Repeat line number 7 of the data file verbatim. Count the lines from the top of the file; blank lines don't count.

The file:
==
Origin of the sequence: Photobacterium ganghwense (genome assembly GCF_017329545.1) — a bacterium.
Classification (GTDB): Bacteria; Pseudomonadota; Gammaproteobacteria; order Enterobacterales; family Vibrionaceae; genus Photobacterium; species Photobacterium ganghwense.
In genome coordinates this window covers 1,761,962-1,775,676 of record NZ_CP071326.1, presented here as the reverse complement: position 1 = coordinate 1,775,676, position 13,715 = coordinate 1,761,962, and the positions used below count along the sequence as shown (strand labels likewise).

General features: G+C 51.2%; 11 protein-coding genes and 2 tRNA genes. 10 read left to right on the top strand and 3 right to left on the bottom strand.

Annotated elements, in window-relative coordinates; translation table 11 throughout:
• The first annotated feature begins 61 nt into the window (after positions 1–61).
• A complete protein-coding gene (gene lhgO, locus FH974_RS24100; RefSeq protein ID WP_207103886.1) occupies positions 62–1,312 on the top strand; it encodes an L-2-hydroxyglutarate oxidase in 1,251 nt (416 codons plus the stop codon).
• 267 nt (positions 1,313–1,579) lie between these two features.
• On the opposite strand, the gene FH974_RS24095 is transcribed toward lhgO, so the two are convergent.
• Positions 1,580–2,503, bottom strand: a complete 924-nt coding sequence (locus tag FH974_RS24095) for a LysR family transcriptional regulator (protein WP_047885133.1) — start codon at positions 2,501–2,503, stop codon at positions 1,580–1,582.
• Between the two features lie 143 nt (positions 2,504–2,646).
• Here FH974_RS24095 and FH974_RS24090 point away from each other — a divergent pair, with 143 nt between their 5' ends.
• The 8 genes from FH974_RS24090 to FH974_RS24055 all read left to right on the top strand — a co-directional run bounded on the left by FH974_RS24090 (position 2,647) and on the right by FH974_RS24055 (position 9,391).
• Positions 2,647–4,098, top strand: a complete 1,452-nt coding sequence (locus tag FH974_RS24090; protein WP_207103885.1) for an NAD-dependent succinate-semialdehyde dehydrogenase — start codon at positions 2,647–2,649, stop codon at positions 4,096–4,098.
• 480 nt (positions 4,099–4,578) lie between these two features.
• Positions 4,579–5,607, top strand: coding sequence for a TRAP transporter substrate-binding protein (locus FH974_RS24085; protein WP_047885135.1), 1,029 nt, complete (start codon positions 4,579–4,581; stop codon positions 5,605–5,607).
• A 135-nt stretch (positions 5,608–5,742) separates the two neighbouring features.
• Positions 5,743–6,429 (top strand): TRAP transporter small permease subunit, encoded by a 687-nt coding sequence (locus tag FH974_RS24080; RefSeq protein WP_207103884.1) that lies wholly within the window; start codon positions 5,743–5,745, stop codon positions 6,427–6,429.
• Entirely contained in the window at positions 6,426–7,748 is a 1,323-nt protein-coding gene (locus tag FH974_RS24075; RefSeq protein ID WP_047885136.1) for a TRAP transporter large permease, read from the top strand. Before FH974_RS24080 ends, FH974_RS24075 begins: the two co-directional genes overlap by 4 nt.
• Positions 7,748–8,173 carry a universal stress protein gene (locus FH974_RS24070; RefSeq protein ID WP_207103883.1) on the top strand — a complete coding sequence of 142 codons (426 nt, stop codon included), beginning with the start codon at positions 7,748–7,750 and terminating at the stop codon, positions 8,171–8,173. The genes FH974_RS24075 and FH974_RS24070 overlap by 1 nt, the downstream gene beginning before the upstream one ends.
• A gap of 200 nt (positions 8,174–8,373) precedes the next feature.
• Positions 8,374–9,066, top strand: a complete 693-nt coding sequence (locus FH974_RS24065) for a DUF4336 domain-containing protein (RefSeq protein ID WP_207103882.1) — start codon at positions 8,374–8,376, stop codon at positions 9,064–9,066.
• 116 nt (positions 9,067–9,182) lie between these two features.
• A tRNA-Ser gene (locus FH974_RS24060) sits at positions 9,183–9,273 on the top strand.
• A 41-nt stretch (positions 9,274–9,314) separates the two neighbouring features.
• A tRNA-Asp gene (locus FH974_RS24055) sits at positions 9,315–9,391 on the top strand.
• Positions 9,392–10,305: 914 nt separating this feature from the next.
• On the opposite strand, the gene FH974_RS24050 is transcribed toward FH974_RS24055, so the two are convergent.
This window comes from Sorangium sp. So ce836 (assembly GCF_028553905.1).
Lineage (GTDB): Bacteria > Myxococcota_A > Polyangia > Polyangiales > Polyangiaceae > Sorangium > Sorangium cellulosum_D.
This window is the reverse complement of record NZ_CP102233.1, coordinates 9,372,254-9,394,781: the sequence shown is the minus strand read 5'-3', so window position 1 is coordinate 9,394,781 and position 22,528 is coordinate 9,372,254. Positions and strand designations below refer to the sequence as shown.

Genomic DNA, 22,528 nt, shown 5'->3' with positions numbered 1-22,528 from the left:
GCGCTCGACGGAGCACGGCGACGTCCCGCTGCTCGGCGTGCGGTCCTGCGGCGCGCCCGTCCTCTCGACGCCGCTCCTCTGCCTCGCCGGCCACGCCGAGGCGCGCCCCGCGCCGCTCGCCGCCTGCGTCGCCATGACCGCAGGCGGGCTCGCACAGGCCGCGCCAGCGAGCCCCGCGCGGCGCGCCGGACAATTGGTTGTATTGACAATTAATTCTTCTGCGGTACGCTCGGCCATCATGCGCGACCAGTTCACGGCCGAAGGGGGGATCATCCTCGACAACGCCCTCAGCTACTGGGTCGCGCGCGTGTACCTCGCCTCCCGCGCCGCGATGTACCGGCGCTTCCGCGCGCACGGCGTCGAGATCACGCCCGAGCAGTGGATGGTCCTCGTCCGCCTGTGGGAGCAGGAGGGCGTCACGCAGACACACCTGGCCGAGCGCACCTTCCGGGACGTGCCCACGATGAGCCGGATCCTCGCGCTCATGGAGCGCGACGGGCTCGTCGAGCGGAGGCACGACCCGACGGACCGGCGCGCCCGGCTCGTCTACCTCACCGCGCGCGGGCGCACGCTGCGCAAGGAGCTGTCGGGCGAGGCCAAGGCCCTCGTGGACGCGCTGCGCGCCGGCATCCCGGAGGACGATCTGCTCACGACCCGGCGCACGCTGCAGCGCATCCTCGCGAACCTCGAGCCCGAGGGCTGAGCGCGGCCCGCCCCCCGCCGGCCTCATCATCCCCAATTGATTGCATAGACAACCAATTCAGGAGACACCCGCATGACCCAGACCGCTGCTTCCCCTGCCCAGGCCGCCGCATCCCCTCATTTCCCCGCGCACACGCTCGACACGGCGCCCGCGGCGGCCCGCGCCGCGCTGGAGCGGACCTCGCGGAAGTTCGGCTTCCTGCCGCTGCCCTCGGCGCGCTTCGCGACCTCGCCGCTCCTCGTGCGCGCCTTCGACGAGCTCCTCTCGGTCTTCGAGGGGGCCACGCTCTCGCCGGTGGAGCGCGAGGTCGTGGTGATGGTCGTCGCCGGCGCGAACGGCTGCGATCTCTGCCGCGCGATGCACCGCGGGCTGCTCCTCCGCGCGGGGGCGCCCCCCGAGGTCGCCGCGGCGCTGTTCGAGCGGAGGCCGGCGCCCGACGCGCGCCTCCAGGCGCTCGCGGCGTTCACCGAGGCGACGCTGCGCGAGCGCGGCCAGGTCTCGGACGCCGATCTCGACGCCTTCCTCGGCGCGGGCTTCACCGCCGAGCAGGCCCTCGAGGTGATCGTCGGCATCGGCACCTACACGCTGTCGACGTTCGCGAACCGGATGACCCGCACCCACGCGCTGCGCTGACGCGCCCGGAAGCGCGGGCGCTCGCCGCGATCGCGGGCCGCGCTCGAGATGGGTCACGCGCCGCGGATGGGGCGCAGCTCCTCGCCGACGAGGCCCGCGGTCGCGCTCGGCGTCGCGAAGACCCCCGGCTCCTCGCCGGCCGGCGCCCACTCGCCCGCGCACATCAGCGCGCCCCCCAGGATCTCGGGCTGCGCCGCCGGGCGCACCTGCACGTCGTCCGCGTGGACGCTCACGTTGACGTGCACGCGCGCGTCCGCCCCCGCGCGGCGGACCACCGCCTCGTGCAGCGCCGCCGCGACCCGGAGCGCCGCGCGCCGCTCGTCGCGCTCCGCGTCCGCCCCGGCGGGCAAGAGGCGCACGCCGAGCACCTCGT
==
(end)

• A complete protein-coding gene (gene lhgO, locus FH974_RS24100; RefSeq protein ID WP_207103886.1) occupies positions 62–1,312 on the top strand; it encodes an L-2-hydroxyglutarate oxidase in 1,251 nt (416 codons plus the stop codon).